Accueil > professional > Camel case: trying to clear the matter of uppercase abbreviations/acronyms

Camel case: trying to clear the matter of uppercase abbreviations/acronyms

[Article aussi disponible en français.]
Small entry about an issue which showed up already a few times in our team: shall acronyms be uppercases or not when part of a camel case name ? To put it differently, would you go for XMLFileName or XmlFileName ?

And then, what about abbreviation, like a component for some Front Office, with this Front Office being often referred to as FO (or Fo ?). Should this component be named FOFileName or FoFileName ? SomeDataFODisplay or SomeDataFoDisplay ?

Sounds pointless isn’t it ? We’re there to produce working software, and it doesn’t matter how you call your components. Yet, when using IDE like Eclipse which allows « camel case aware file name completion », like the open type dialog, one has to know which way to go. Basically, you have to agree on some team wide convention and be done.

But then, due to this kind of « pointlessness » aspect of the topic, we never dealt properly with it, rather quickly agreeing for one way and then the other, based on « quick guts feeling ». And each way I felt like some were disagreeing with the choice, with no argument given to convince anyway.

As I hate this kind of groundless discussion, I took my nice editor and tried out.

For me, it looks like that:

  • keeping all upper case:
    + in line with the acronyms themselves, it’s XML not Xml.
    – becomes unreadable when combined, FOXMLRMIConfig is pretty blurry.
    – sucks with variables’ name. How to handle the common « private Foo foo » use case ? « private FOXMLData FOXMLData » ? Ugly. « private FOXMLData fOXMLData » ? Even worse ! « private FOXMLData foXMLData » ? A tad better, but still no great IMO.
  • keeping only the first letter uppercase:
    + no brainer for variables names. « private FoXmlData foXmlData » just feels right.
    + Can be combined ad nauseum. FoXmlRmiConfig is readable.
    – strange at first look. It’s HTML and PDF, not Html and Pdf damn it !

Over all, it looks like keeping only the first letter uppercase is the best way to go.

As I didn’t want to ignore « previous art », I tried to find out the « official » recommendation(s). I just found some from Microsoft, on the Capitalization Conventions page, in the paragraph « Capitalization Rules for Acronyms ».

To keep it short, what they say basically is:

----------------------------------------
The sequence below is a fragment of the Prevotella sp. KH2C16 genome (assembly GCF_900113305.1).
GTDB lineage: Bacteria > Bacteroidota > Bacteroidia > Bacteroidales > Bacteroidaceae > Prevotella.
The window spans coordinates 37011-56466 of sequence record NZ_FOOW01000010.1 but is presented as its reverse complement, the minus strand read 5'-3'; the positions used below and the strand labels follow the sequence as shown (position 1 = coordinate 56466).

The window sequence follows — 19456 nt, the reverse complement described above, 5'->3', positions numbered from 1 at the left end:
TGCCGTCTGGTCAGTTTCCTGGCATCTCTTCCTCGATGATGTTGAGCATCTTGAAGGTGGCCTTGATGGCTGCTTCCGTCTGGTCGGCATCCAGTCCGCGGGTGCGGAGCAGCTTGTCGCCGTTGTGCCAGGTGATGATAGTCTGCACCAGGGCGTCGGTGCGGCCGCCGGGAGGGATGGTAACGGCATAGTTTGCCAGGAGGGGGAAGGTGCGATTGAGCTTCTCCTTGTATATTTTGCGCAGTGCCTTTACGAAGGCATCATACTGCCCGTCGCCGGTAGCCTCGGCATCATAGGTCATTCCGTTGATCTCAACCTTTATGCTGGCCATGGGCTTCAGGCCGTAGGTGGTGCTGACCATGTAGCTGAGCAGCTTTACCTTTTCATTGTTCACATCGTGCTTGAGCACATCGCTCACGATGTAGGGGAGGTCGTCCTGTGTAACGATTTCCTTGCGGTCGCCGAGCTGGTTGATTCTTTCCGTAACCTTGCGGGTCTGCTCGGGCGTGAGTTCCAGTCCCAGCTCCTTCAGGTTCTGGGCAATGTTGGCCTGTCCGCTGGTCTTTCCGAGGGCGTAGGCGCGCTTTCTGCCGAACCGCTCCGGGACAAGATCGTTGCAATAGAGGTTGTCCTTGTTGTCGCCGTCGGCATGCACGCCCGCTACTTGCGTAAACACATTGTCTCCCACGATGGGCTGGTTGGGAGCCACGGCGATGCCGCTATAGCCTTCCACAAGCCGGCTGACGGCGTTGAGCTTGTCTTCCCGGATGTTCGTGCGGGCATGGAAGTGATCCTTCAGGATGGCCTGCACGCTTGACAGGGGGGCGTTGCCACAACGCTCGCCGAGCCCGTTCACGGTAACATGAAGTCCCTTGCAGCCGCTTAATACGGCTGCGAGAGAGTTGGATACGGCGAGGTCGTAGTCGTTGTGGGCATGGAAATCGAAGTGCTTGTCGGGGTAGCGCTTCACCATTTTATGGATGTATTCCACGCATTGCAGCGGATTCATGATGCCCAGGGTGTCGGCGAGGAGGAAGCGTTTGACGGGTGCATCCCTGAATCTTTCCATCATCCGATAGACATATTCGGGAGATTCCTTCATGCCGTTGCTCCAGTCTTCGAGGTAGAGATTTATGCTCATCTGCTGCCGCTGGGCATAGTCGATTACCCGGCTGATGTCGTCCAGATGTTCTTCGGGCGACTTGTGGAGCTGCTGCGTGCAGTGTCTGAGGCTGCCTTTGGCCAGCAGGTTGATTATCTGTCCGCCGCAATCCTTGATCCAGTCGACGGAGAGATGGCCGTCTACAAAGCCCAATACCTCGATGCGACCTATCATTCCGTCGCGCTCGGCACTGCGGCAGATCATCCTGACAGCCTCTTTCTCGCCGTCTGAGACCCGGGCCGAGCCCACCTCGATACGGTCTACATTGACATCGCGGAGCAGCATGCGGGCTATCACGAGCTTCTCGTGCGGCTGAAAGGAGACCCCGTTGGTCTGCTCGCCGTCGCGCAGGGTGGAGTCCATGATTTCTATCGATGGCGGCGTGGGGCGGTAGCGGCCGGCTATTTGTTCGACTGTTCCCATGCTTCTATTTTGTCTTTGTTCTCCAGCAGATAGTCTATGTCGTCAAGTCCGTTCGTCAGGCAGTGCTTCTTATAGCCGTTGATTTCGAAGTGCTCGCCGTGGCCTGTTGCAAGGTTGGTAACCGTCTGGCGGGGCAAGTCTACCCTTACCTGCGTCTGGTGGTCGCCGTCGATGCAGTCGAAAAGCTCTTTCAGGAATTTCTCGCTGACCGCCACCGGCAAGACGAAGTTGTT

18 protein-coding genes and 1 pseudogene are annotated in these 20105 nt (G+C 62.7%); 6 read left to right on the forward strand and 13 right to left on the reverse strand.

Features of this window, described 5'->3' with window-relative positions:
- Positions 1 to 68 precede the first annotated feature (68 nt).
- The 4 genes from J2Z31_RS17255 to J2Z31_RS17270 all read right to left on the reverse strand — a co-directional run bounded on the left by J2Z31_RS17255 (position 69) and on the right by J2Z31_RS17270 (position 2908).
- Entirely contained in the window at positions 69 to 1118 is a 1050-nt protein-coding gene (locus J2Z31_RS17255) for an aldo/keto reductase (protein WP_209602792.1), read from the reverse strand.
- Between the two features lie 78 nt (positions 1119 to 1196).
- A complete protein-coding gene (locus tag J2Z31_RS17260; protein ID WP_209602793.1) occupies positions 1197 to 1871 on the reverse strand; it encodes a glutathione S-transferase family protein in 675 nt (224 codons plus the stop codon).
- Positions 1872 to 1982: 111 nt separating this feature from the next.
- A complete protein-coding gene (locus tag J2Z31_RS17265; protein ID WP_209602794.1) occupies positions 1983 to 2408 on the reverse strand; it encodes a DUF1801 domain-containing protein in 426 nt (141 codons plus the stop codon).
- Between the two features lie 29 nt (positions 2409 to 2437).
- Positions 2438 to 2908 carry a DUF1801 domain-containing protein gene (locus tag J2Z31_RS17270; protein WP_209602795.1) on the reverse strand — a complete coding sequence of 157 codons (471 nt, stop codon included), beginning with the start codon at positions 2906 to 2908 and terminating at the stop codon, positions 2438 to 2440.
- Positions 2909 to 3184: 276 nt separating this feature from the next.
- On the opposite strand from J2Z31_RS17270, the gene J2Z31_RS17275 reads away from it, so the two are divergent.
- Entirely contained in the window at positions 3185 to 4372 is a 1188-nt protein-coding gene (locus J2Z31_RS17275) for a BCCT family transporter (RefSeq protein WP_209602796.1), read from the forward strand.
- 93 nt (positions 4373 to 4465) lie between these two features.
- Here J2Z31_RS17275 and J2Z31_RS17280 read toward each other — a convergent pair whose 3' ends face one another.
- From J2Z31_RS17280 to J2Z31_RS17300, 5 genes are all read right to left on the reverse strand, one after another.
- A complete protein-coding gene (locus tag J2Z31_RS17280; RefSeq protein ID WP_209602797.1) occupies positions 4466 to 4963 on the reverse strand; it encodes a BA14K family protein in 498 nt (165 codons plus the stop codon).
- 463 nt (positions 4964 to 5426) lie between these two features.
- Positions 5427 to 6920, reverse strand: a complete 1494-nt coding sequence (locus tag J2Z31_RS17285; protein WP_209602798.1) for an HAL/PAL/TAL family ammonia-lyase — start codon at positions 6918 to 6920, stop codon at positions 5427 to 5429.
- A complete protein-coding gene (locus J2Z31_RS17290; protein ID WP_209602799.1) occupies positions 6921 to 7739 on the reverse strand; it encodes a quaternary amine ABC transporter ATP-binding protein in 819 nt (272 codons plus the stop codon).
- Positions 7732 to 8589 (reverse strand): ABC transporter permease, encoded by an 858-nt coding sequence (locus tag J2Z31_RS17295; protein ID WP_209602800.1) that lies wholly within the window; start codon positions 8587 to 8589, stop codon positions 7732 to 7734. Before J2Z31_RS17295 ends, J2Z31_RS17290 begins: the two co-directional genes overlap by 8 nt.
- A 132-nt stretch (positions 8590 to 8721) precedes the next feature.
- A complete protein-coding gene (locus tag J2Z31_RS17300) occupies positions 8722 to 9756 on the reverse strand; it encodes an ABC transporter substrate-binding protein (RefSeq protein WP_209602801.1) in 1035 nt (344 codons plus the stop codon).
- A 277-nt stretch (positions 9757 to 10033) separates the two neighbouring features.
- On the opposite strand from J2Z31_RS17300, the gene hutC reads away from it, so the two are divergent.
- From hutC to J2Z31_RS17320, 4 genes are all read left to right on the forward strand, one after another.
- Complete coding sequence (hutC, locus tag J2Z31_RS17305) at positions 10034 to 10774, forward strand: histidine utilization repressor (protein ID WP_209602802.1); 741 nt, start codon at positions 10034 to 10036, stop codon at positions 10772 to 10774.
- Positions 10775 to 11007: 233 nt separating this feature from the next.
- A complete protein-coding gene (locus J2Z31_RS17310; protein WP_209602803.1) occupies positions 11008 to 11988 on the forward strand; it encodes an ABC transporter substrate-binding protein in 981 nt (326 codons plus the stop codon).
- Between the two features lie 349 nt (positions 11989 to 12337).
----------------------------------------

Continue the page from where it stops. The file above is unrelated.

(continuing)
• Abbreviations:
    do not use any apart for ID and OK, which « In Pascal-cased identifiers they should appear as Id, and Ok. If used as the first word in a camel-cased identifier, they should appear as id and ok, respectively. »
  • Acronyms:
    – if 2 char long: keep them upper case, « except the first word of a camel-cased identifier ». Which means go for « private IOFile ioFile ».
    – if more than 2 chars, keep only the first letter upper case, except the first word of a camel-cased identifier. Which means « private XmlFile xmlFile ».

This 2 char rule is quite a surprise IMHO. I feel like it could help satisfy all parties on the topic. Yet I find it a bit awkward and overdone. And if « private DBXml dbXml » is the right way to go, then it feels completely mix up.

I wasn’t able to find Java/Sun/Oracle opinion on the topic. If ever you know it, let me know 🙂

As such, this 2 char only extra rule didn’t convince me. I would stick to the « only first letter uppercase rule » all over the place.

If you have a different opinion, I would gladly read it.

This being said, enough, or even already too much, wrote on the topic. Heading to bed !

++
joseph

EDIT : I just discovered recently the Google Java Style guideline, which says the same on camel case. Sweet 🙂

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  1. Ghyz
    février 9, 2012 à 3:21

    I totally agree with you.
    Thanks for the article.

    HttpURLConnection really pisses me off for its lack of consistency (it’s the real name in the Java API). It should be HttpUrlConnection IMO.
    I think that private HTTPURLConnection hTTPURLConnection; proves that the « keep all uppercase » approach is flawed and not viable.

    Another way to see it (that is the same as the keep only the first letter uppercase approach) : if your acronym is in Wikipedia, you should consider it as a normal word and camel case it normally as any other word. If it’s not in Wikipedia either add it (if it makes sense) or explode the acronym so that other programmers can actually understand the code! In other words: don’t use acronyms unless EVERYONE will understand them. I hate custom acronyms, it makes the code difficult to maintain. Most acronym makers don’t even remember what their acronyms stands for when you ask them.

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